It’s always a great surprise to stumble upon a movie that sounds like it might be okay…and it turns out to be really, really great.
Such was the case when I caught a screening of Hell or High Water at last month’s San Antonio Film Festival, produced annually by local film teacher and dedicated motion picture aficionado Adam Rocha.
Hell or High Water is the story of two brothers, Toby (Chris Pine) and Tanner (Ben Foster), who criss-cross the byways of West Texas, robbing small branches of the Texas Midlands Bank as they go. Their goal is to pay off the mortgage on the farm they inherited from their recently-deceased mother in order to secure a comfortable future for Toby’s two young sons.
Toby has a specific plan — to amass enough money in low-denomination, untraceable bills, and convert the cash into registered checks at a local Indian casino, effectively transforming the ill-gotten gains into legal tender that will be accepted by a lawyer. He is the more tightly-focused and methodical of the two; having spent months attending to his dying mother gave him the chance to contemplate and carefully construct his scheme.
Hotheaded Tanner, having been recently released from prison, is much more explosive, and their first heists are awkward and rather comical (“Ya’al are new at this, I’m guessin’,” says one of their unsurprised victims).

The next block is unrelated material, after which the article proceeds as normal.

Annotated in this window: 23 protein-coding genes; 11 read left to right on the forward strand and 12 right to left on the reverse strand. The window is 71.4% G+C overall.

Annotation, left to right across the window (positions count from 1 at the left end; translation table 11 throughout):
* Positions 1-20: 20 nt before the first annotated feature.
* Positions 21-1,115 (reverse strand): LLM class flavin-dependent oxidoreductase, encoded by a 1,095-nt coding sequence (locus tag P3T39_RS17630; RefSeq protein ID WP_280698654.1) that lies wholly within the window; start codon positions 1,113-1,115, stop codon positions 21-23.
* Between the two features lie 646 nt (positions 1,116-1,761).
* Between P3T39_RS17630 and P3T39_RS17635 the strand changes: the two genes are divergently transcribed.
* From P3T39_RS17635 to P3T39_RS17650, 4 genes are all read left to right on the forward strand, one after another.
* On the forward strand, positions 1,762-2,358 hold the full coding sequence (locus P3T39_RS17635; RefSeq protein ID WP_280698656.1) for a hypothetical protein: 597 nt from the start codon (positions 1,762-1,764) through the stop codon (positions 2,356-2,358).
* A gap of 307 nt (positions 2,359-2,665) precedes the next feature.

Their awkward antics draw the attention of Texas Ranger Marcus Hamilton (Jeff Bridges), who’s been able to identify a pattern and thinks he knows where the culprits are going to hit next. Dragging along his less-than-enthusiastic deputy, Alberto (Gil Birmingham), he hits the road, determined to stop this woebegone crime spree as his last gasp before his retirement.
English director David Mackenzie (Young Adam) does wonders with this material, summoning up the dusty, desperate environs of the Lone Star State as if he was born there. His work is reinforced by a surprisingly funny screenplay by Taylor Sheridan (Sicario) and excellent, sun-roasted cinematography from Giles Nuttgens.
As for the actors, Bridges’ Marcus is the type of role you’d expect the veteran to do in his sleep by now, but he still manages to surprise us with a layered, funny and touching performance. Birmingham is wryly humorous as the half-Mexican, half-Comanche deputy who lazily trades gibes with his playfully bigoted boss, for whom he obviously has a deep affection. Sheridan’s clever script is chock-full of such social commentary, but it goes down as easy as an icy cerveza on a blazing Texas afternoon.
Foster offers up another of his ticking time bomb characters, but Tanner also comes with feelings, so devoted is he to his brother. Pine, whose onscreen persona up until now has usually involved space travel, grabs the opportunity he was given with the career-changing role of the brooding Toby, and he really nails it.
Mackenzie and Sheridan (along with casting directors Jo Edna Boldin and Richard Hicks) also provide some wonderful vignettes from memorably quirky supporting characters…the everyday folk who work in the small-town banks and roadside gas stations and run-down motels.